ATV trail promotes tourism, but it doesn't come cheap
The new multipurpose trail system that is planned to run from one end of Carbon County to the other is appealing to a lot of different groups of people from ATVers to bicyclists.
But a few people are asking some questions about the cost of some sections of the trail.
One such section lies just north of Wildcat Loadout in the Consumers area, and extends from the loop bypass road that people can use to cross the tracks should a train be parked across Consumers Road.
A number of people have contacted the Sun Advocate about the scale of the construction of that part of the trail as well as its costs.
This section of the trail was constructed by Nielsen Construction this past fall, winter and spring. The construction took an existing small side trail that ran along the railroad tracks there and routed it down through a wash and over past a gravel pit that is owned by SITLA (School and Institutional Trust Lands). The road construction done is exactly three tenths of a mile long, but it is a large road that can be driven by almost any passenger car.
Based on records uncovered by the Sun Advocate the final cost of the construction at this site was $474,463.
Officials say there were a number of reasons this part of the trail could not stay like it was, and needed to be changed so significantly.
The original track created by off road vehicles was on railroad property and Utah Railway didn't want it there.
There was also another route that the trail could have taken, about two miles east of the railroad track. However that would have meant ATVs traveling on Consumers Road itself.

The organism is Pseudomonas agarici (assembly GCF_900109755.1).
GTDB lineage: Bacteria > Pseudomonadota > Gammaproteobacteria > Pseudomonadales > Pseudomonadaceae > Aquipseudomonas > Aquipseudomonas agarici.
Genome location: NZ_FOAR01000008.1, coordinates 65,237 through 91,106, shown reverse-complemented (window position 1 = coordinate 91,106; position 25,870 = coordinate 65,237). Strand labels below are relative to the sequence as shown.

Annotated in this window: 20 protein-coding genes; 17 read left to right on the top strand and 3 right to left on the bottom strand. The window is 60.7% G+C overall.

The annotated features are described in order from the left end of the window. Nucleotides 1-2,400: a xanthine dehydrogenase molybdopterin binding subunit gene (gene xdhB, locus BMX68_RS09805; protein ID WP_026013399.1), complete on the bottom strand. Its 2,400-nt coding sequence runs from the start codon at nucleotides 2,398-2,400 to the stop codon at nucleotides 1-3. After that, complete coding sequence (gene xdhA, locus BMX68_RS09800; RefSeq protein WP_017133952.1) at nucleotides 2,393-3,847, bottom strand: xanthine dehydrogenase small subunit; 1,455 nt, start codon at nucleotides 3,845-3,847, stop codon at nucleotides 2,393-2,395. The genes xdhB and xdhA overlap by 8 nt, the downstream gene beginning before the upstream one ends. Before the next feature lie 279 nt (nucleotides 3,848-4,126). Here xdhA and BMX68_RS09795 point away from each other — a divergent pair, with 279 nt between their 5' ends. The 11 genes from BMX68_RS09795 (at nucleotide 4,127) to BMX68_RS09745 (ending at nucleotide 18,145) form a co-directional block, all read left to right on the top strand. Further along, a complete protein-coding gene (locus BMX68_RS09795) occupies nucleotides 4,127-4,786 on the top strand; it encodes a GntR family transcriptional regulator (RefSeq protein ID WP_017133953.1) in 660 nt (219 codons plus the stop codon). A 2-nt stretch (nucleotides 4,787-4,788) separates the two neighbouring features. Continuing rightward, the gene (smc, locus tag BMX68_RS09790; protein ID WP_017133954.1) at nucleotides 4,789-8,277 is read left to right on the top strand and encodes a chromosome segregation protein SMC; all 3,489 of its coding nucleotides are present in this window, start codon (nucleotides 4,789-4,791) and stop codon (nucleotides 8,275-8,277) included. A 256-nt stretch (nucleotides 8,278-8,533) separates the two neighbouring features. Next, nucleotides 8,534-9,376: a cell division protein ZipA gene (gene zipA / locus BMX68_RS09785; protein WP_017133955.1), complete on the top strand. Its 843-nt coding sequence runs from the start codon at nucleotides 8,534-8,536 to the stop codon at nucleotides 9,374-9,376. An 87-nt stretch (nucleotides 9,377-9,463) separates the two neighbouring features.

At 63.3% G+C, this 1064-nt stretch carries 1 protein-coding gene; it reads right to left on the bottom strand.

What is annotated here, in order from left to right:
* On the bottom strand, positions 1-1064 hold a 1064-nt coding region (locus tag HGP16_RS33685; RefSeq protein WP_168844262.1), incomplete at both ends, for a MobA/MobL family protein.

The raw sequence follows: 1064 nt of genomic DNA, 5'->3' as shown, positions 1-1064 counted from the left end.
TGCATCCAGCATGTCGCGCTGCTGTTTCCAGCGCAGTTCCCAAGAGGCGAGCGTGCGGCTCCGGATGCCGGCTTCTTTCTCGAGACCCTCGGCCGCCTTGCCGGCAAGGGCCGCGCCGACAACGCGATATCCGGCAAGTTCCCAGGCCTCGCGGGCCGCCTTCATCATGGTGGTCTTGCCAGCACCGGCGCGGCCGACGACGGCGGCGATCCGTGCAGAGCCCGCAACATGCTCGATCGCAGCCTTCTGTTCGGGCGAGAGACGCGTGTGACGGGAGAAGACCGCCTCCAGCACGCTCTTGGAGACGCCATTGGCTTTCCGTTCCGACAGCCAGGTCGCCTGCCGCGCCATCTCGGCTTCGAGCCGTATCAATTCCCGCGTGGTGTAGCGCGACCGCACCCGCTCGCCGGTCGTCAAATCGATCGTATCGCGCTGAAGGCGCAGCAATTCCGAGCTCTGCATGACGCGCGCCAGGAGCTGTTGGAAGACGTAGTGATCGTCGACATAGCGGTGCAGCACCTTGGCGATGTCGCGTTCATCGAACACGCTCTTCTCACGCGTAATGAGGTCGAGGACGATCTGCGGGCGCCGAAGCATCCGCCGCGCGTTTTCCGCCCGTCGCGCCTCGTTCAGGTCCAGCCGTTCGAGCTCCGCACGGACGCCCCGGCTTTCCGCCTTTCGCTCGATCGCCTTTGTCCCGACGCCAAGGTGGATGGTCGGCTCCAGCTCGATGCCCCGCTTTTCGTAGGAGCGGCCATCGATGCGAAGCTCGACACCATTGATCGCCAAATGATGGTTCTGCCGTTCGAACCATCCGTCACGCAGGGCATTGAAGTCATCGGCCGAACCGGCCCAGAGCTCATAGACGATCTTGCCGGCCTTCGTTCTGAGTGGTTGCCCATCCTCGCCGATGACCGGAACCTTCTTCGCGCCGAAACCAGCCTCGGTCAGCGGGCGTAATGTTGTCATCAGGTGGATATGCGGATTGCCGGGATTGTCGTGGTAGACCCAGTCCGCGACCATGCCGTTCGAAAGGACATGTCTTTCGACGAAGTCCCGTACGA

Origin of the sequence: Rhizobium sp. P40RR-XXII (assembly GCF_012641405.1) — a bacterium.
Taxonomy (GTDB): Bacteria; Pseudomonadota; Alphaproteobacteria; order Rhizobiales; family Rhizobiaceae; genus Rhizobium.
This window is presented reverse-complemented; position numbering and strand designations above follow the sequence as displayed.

Brian Barton from Jones and DeMille Engineering explained in a memo last winter that at the time of the planning for the route the commissioners were concerned about the coal truck traffic running on the same road as ATVs.
In addition SITLA was not in favor of the idea of the route running right though an existing gravel pit they had there because if future developments needed to use the pit or some other use was established there, the trail could be a problem.
"They preferred if that the route be kept at the perimeter of their ground rather than taking it through a more valuable section," Barton stated in the memo. "Safety and property utilization were the primary reasons that the route ended up where it is."
The costs included more than just the trail section that was built itself. Records indicate that it also included the building of a kiosk and signage as well.
According to a partial pay estimate the grouted rip-rap that was put in was the largest single cost of the project, and was estimated to be at about $120,000. Rip-rap is rock that is used to keep erosion down on hillsides or cuts.
The excavation itself cost over $85,000 and installing a 12 inch culvert in the wash was about $80,000.
That part of the trail is now open to the public.